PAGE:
The role of glia in Huntington's disease pathology Open Access

Bradford, Jennifer Webster (2010)

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The role of glia in Huntington's disease pathology
By Jennifer Webster Bradford

Huntington's disease (HD) is the most common of nine inherited polyglutamine
diseases, and is caused by an expansion of the polyglutamine tract (>36 repeats) in the N-
terminus of the huntingtin (htt) protein. Although mutant htt is ubiquitously expressed
throughout the body, little is known about how it impacts non-neuronal tissues. Previous
work in our lab has demonstrated that glial cells are negatively affected by the presence
of mutant htt, and their dysfunction could contribute to disease progression. Glial cells
are essential components of the central nervous system, and play crucial roles in neuronal
function and cell-cell communication, but little is known about how mutant htt in glia
contribute to HD pathology. To this end, we generated two different HD mouse models
that express N-terminal human mutant htt that is controlled by the glial fibrillary acidic
protein promoter (GFAP), which drives gene expression in astrocytes. This dissertation
describes the results from behavioral and molecular characterization of these novel
mouse models. These studies found that expression of mutant htt in astrocytes was
sufficient to produce a progressive, late onset HD phenotype that included body weight
loss, decreased rotarod ability and early death, when compared with wild type littermates
or control transgenic mice. Molecular analysis aimed at uncovering the possible
mechanisms underlying these phenotypes revealed that the HD mice expressing mutant
htt in astrocytes had glutamate transporter defects. It was found that the glutamate
transporter defects were due to improper binding of mutant htt to the Sp1 transcription
factor, which resulted in decreased gene expression. These results challenge the classic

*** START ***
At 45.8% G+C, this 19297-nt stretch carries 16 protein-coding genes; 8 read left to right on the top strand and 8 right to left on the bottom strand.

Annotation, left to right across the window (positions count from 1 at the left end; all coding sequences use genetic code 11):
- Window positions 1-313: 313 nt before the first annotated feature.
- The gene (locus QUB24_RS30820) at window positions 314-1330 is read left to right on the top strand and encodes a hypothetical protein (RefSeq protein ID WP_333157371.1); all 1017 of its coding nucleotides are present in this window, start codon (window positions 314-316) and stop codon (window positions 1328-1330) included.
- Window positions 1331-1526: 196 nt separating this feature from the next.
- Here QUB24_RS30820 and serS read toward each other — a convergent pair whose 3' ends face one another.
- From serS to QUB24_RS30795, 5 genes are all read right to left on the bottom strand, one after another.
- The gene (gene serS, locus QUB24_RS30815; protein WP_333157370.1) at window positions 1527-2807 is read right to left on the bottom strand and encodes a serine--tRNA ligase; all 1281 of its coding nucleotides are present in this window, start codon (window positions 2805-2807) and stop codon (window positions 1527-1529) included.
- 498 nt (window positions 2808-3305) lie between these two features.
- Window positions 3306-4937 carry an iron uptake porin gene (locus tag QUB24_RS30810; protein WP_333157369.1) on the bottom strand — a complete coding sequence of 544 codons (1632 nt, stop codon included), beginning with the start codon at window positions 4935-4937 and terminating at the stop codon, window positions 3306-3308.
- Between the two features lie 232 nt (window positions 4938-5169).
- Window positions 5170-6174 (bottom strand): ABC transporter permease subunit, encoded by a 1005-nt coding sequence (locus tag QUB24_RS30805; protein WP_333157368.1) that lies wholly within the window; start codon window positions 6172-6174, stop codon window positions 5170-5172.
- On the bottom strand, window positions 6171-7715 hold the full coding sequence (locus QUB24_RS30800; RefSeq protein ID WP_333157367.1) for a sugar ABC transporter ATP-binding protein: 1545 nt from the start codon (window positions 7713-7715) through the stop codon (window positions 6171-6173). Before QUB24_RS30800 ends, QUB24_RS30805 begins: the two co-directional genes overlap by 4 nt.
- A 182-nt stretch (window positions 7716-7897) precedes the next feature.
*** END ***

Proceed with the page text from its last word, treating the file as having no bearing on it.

cell autonomous view of neurodegeneration by implying an important role for glia in HD
pathology. These findings also suggest that treatment of astrocytes might be a viable
target in developing new HD therapies.

Table of Contents

Table of Contents

Chapter 1: General Introduction 1

The polyglutamine disease family 2

1.1 Spinocerebellar ataxias 2
1.2 Spinobulbar muscular atrophy and dentatorubropallidoluysian atrophy 3
1.3 Huntington's disease 4
1.4 Huntington's disease mouse models 8

2. Glial dysfunction in polyglutamine diseases 10
2.1 Types of glia in the central nervous system 11
2.2 Astrocyte glutamate transporters 12
2.3 Reactive gliosis 13
2.4 Glia and Huntington's disease 14

Chapter 2: Characterization of a novel HD mouse model that expresses mutant huntingtin in astrocytes 22
2.1 Abstract 23
2.2 Introduction 24
2.3 Materials and Methods 25
2.4 Results 28
2.5 Discussion 34

Chapter 3: Mutant huntingtin expression in mouse brain astrocytes
results in glutamate transporter dysfunction 60
3.1 Abstract 61
3.2 Introduction 62
3.3 Materials and Methods 63
3.4 Results 67
3.5 Discussion 71

Chapter 4: Characterization of a BAC transgenic HD mouse model
that expresses mutant htt in astrocytes 90
4.1 Abstract 91
4.2 Introduction 92

4.3 Materials and Methods 93

4.4 Results 95

4.5 Discussion 96

Chapter 5: General conclusions and future directions 110

5.1 General Conclusions 111

5.2 Future Directions 116

References 121

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